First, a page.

Recent statistics from the National Association of Specialist Dental Accountants and Lawyers (NASDAL) show a number of interesting trends.
In particular, my eye was caught by the main finding in relation to private and NHS practices.
Profits in private practices were almost the same as in the average NHS dental practice.
For the last eight years private practice profit has lagged behind NHS, at times markedly so.
In 2008/09 the difference was more than £30,000.
But in 2012/13, well before the recent upturn in the economy, the figure for private practices was £124,086 compared to £125,958 for NHS.
NASDAL commented: ‘NHS practices have experienced a modest increase in fee income but a significant increase in overheads and as a result have seen a continued downward trend in profitability.
'By contrast, private practices have enjoyed the first increase in profits since the financial year 2007/8.’
Private practices, like many small businesses, have suffered greatly in the recession, but they now appear to be faring better ‘due to the flexibility that private principals have to adjust fees, activity levels and costs’.
Ian Simpson, who is responsible for the statistics added: 'Although fee income for a typical private practice has continued to fall, these practices would appear to have become leaner, reduced their costs and increased profit.'
It is the control over your own destiny that makes private practices attractive to some dentists.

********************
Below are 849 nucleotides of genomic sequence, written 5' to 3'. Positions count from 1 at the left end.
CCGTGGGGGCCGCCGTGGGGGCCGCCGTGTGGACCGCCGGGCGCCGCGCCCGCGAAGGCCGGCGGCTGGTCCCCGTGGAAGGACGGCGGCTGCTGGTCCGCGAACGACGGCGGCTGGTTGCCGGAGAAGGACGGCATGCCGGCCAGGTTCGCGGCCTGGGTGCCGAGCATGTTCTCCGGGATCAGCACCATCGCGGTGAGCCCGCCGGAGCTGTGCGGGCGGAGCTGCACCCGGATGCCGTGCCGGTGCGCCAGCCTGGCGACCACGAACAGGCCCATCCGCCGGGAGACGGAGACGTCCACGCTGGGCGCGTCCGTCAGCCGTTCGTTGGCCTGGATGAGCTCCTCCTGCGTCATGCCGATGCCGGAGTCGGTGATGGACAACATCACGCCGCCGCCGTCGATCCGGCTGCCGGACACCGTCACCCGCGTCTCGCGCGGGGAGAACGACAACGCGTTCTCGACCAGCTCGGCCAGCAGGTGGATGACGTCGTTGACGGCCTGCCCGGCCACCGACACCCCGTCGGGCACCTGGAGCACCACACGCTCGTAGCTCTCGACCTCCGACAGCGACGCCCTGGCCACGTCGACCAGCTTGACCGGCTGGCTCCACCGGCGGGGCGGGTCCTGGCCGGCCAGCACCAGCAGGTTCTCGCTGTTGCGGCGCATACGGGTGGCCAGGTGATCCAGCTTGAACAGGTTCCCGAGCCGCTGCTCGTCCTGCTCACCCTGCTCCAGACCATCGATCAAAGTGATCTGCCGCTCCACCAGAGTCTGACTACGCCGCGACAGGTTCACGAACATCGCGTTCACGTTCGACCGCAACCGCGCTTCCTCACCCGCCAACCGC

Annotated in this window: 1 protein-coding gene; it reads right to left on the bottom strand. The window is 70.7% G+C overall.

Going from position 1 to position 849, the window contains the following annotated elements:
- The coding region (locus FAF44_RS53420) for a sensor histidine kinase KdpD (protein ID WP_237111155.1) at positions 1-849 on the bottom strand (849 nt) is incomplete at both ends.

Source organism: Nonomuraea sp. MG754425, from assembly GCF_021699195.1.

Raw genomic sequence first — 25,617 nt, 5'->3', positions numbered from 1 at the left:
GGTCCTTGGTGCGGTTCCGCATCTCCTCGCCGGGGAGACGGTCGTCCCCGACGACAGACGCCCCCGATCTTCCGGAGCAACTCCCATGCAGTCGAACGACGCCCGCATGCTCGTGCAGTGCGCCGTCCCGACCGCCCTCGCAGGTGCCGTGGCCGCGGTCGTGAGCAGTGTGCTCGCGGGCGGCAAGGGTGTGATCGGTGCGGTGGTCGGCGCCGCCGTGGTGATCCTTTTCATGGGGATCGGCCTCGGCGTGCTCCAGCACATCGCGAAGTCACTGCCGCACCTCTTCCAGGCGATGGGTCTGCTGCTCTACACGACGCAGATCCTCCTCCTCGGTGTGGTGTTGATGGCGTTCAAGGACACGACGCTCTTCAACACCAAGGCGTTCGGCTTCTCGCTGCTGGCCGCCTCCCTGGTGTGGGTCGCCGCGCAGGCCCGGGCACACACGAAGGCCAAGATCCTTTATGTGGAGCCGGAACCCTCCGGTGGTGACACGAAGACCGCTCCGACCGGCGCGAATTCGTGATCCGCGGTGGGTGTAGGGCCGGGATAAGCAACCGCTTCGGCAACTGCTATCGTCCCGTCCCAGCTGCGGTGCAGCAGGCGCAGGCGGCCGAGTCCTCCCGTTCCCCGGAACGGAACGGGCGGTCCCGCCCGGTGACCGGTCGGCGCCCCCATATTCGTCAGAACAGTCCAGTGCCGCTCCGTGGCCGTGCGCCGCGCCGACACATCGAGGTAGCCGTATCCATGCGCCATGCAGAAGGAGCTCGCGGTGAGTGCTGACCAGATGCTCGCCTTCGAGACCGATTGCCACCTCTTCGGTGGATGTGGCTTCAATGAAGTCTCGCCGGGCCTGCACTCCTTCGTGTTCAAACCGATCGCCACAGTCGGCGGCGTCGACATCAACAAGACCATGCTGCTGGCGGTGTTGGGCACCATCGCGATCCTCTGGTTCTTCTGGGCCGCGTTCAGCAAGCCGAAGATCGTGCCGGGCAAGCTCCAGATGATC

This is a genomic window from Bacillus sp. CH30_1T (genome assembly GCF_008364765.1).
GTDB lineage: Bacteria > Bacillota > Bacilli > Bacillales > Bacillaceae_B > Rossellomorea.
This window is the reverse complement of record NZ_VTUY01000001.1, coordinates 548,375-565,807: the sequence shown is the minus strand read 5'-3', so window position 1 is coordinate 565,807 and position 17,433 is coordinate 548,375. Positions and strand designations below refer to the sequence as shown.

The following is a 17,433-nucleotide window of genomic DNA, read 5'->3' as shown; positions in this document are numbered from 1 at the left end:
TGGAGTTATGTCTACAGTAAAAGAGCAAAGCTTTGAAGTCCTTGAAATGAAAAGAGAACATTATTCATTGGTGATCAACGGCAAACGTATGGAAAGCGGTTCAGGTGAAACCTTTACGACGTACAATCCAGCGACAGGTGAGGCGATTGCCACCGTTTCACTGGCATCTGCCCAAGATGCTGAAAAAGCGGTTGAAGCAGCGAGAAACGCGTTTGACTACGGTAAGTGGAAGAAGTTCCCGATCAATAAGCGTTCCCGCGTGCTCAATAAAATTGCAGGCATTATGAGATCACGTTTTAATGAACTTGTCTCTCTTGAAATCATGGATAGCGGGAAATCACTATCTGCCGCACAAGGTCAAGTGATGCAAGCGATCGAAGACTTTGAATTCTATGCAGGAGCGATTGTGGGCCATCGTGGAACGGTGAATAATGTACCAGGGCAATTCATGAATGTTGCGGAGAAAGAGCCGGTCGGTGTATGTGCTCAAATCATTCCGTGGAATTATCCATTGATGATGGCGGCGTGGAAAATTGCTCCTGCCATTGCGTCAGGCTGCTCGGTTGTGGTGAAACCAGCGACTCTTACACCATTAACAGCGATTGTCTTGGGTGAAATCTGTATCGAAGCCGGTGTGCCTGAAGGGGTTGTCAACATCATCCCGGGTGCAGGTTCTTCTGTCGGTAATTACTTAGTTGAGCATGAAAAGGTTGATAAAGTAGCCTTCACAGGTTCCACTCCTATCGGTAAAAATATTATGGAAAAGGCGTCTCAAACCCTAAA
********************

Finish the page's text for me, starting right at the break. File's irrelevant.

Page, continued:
It also appears that patients appreciate and are prepared to pay for a personal service from a practice team that values their attendance.
Another significant statistic, I felt, was that income for associates is showing a ‘modest increase’, on average a rise of £743 or 1.1%.
Even so, their net income remains at just over half that of the practice owner.
There is a strong incentive to move from associate to owner.
Earlier this year John Grant, a dental specialist lawyer and NASDAL member, described a 'feeding frenzy' by young dentists anxious to get on the practice owner ladder.
I am no expert in accountancy or business, but it seems to me that the successful private practice will continue to be small, but giving highly personal care to its patients.
Increasingly though, it looks as if the successful NHS practice will be larger and maybe spread over multiple sites to take advantage of economies of scale and the different skills of those who work within it.